During the fourth watch of the night Jesus went out to them, walking on the lake. When the disciples saw him walking on the lake, they were terrified. "It's a ghost," they said, and cried out in fear.
But Jesus immediately said to them: "Take courage! It is I. Don't be afraid."
"Lord, if it's you," Peter replied, "tell me to come to you on the water."
"Come," he said.
Then Peter got down out of the boat, walked on the water and came toward Jesus. 30But when he saw the wind, he was afraid and, beginning to sink, cried out, "Lord, save me!"
Immediately Jesus reached out his hand and caught him. "You of little faith," he said, "why did you doubt?"
My pastor used this passage as an illustration tonight, but my brain (living in the thinky space of how we can live righteously within our culture) took a left turn, realizing that this is an absolutely perfect metaphor:
Put yourself in Peter's place: night, in the safe place of his boat with his buddies, and suddenly this figure walking on the waves. It's not a ghost, it's Jesus--but maybe Peter doesn't quite believe that, or else he has a moment of wild trust. "If it's you, tell me to come to you on the water."
And Jesus calls his bluff, says, "Come."
And Peter? Does so. He climbs out of the boat onto the waves of water and starts walking. He's been a fisherman all his life--imagine how mind-bending this must be! He knows how deep the water is here, what should happen to him if he falls in and there's no one to pull him out. This isn't invented danger, this dark water; it's real.
So, naturally, when he realizes what he's doing (OMG!), he freaks out; and with that loss of trust, he sinks like a stone. "Lord, save me!"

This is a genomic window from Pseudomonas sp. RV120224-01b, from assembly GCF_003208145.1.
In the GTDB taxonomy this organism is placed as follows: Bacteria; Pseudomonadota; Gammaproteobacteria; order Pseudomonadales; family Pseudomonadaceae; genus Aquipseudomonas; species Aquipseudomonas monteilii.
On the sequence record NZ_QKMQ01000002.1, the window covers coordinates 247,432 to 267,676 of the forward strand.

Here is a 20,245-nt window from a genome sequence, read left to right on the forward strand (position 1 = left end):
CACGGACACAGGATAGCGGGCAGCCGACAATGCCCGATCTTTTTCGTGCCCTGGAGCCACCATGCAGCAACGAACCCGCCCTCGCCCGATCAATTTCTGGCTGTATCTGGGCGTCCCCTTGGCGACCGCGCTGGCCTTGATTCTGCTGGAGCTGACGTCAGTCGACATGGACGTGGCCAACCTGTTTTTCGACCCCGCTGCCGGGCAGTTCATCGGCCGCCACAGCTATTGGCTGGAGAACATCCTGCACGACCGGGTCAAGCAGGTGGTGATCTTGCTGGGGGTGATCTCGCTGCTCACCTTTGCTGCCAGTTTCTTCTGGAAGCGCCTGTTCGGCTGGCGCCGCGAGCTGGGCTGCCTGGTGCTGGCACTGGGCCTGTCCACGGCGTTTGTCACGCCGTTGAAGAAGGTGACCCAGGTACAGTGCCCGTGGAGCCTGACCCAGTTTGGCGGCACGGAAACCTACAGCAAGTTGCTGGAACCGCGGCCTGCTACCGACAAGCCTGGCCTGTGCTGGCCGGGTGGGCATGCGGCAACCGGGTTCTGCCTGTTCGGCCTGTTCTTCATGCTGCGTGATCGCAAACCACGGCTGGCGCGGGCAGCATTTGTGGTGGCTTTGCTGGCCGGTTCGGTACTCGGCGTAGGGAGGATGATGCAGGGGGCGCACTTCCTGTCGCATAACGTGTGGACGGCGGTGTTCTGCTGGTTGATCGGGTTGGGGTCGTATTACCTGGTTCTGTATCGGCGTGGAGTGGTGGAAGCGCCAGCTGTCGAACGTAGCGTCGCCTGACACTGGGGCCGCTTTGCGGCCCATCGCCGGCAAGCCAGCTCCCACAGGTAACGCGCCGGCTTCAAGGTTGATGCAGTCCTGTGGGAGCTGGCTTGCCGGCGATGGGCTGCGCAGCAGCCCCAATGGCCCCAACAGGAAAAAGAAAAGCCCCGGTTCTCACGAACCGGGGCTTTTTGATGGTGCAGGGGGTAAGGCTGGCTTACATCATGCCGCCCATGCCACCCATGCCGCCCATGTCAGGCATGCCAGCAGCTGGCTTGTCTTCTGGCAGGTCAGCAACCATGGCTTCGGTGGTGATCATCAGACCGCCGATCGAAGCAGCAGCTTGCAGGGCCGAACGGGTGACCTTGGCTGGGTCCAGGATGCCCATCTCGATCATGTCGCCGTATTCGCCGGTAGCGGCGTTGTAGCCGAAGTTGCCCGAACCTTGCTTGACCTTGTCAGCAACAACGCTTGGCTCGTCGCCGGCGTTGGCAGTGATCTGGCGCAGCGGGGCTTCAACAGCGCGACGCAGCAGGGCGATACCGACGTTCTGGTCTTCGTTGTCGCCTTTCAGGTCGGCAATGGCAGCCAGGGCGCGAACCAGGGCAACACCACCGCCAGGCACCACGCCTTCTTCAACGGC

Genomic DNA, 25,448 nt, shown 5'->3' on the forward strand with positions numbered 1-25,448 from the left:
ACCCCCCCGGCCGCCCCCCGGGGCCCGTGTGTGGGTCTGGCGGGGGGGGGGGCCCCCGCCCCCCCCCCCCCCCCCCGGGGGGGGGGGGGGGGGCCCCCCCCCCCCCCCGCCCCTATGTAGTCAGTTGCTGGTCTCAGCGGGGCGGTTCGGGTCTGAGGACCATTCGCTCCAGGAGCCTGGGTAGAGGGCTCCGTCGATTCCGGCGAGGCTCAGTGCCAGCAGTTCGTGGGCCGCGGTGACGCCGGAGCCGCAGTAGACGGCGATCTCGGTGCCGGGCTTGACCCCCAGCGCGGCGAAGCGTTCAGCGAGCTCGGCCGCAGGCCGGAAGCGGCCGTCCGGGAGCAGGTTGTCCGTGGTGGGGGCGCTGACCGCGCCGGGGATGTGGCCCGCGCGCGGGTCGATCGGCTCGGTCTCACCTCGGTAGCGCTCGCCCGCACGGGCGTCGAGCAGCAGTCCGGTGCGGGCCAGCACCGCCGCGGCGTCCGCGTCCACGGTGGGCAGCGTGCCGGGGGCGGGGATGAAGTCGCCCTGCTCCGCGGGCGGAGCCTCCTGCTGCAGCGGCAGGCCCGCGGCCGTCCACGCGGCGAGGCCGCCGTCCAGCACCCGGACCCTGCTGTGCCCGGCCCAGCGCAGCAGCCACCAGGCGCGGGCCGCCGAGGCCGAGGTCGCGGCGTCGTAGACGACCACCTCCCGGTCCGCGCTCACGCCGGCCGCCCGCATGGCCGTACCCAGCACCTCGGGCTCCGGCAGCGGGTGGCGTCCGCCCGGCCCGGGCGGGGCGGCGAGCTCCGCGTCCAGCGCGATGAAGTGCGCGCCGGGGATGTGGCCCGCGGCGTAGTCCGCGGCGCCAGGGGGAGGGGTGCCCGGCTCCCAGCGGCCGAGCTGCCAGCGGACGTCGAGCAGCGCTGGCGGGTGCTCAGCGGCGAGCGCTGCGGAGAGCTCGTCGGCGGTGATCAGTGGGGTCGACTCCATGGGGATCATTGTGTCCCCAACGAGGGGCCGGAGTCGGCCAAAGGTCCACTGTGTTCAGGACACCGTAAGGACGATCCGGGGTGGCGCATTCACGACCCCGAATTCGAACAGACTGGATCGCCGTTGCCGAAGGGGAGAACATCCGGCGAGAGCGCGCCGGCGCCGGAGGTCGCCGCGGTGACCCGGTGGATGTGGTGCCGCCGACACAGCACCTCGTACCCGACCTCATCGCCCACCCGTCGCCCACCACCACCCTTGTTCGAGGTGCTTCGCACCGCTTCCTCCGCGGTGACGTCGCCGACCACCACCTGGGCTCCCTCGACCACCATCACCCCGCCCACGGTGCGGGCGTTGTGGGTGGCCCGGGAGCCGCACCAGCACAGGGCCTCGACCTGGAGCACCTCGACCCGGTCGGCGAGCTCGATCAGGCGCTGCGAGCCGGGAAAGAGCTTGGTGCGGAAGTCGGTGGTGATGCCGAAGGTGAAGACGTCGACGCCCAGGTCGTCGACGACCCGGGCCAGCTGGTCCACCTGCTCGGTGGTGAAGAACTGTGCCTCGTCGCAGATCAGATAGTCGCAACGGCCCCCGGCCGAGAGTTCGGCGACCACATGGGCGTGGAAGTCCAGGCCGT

My pastor added his own gloss, here: in the text Jesus says, "You of little faith, why did you doubt?" But my pastor added, "Did you honestly think I'd let you drown?"
I told you this would be a metaphor, so here goes: the water is the world, both good and the source of our livelihoods (as Peter was a fisherman), but also dangerous, dark, a hungry pit if one isn't careful. Christ comes to us walking on this water--not sitting in a safe boat, hiding from it, riding it out, but walking on it, master of it.
I want this, so when Christ responds to my enthusiasm by saying, "Okay, come on then," I jump out of my little safe boat that I've built all my life, the sheltered harbor of certainty and security. I walk towards Him, and find that I am walking rather than sinking. And I look around, and all the well-learned fear comes back into me, and suddenly all the support goes from under my feet, and I scream for Him to help me....
And He does. He catches my hand and pulls me up, so we're standing together on the water. "Why did you doubt?" He asks. "Did you honestly think I'd let you drown?"
I didn't, because he would never, but the water is so cold and so deep and so dark, I'm afraid anyway. It takes courage to do something like step out on the water in obedience, but it takes something else as well, something I hope to grow in every day of my life, until I can walk beside Christ on any dark water ("dark places no others will enter") and know that He's able to keep me from sinking.
May it be, Lord.